Quebec watchdog group questioned for lack of transparency
One year after the Bureau of Independent Investigations (BEI) was created as a police watchdog group, some advocacy organizations say it lacks transparency.
The bureau was created last June as a means to investigate situations where police are involved in injuring or shooting of a civilian. After years of delays, the watchdog group was started last year to ensure impartiality and independence in these investigations.
Although it reports to the Minister of Public Security, it is not subject to the control of the government or any Québec police force.
According to their website, the BEI investigation team gathers evidence at the scene of the event — searching for and interviewing witnesses, responding to special requests from the lead investigator in the case, and completes the examination of the scene.
The report is then released to the public when all evidence has been collected.
However, several organizations that have been critical of police interactions with the public, held a news conference Tuesday to outline measures they argue would correct the gaps in police investigations.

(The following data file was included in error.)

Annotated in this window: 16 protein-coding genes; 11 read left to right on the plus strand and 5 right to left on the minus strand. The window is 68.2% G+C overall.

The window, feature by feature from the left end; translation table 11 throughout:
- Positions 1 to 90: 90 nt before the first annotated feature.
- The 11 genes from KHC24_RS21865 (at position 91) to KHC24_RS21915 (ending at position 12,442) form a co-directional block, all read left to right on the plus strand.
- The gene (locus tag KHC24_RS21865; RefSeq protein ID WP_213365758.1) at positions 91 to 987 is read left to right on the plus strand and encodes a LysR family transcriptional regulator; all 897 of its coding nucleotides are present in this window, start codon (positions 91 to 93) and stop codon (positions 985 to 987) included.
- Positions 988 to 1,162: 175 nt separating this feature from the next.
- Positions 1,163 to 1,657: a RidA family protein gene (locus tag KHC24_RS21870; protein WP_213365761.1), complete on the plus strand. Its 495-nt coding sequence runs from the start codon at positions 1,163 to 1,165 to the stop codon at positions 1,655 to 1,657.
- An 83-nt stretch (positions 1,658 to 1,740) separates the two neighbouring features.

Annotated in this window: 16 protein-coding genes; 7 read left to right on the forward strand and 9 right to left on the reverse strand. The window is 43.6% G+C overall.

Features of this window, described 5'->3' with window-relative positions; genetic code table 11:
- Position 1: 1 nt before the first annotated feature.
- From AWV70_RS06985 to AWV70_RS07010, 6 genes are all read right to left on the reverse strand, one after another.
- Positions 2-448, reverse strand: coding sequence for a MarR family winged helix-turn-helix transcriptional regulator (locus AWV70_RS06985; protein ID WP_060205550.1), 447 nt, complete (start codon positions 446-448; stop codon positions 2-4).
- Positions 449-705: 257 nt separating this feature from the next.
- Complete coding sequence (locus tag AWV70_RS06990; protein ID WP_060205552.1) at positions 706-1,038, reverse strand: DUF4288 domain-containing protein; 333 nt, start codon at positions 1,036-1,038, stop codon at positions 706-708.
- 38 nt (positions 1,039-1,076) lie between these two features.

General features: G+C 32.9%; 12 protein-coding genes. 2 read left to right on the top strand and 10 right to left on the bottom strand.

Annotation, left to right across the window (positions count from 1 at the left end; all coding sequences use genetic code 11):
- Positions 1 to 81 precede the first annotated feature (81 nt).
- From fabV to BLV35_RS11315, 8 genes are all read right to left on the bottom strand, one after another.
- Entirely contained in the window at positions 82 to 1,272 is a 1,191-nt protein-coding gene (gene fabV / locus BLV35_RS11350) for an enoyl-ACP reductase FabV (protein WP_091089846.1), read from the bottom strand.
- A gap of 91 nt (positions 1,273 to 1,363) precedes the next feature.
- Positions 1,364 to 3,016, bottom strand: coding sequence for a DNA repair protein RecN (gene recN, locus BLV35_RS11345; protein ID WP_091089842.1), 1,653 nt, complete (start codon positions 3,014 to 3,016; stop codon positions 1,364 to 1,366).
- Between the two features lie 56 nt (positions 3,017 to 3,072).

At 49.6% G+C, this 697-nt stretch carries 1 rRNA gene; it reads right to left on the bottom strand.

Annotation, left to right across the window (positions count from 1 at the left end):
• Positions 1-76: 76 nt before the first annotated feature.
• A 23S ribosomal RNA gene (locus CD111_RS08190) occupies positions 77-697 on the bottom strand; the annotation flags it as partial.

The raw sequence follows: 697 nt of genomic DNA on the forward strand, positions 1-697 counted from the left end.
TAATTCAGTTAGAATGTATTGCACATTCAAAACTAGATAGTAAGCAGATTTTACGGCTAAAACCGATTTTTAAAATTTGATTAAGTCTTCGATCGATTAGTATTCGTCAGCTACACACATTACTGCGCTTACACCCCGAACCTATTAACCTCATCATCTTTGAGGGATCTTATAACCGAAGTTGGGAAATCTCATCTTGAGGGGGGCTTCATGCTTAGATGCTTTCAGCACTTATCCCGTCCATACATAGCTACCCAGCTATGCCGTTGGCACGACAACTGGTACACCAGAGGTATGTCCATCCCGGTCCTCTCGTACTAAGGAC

Alexandre Popovic, spokesperson for the Coalition Against Repression and Police Abuses, pointed out that other provinces like British Columbia, Manitoba and Nova Scotia have investigative organizations that post detailed reports and summaries online so the public can see specifics in cases where police injure people.
Sometimes, Popovic said, these reports can be 10 to 15 pages long.
“When they complete an investigation you’re going to have a big [summary] of the evidence that was collected during the investigation,” Popovic said.
“So we are asking why in Quebec we don’t have that.”
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“The way the investigations are conducted right now, we don’t even know if the police are separated after the incident happened,” Will Prosper from the League of Rights and Freedoms said Tuesday.
According to Prosper, the current system in place for these types of investigations is lacking in depth.
“There is no way to reassure the public, there is no way to reassure the families,” he said.
“We do our work scrupulously respecting the legal framework and regulations that led to the development and function of the Bureau,” Madeleine Giauque, director of BEI, wrote in a press release on Tuesday.
The written statement cites laws about information access of public organizations and the protection of privacy.
“A police investigation report is not by nature public,” Giauque said.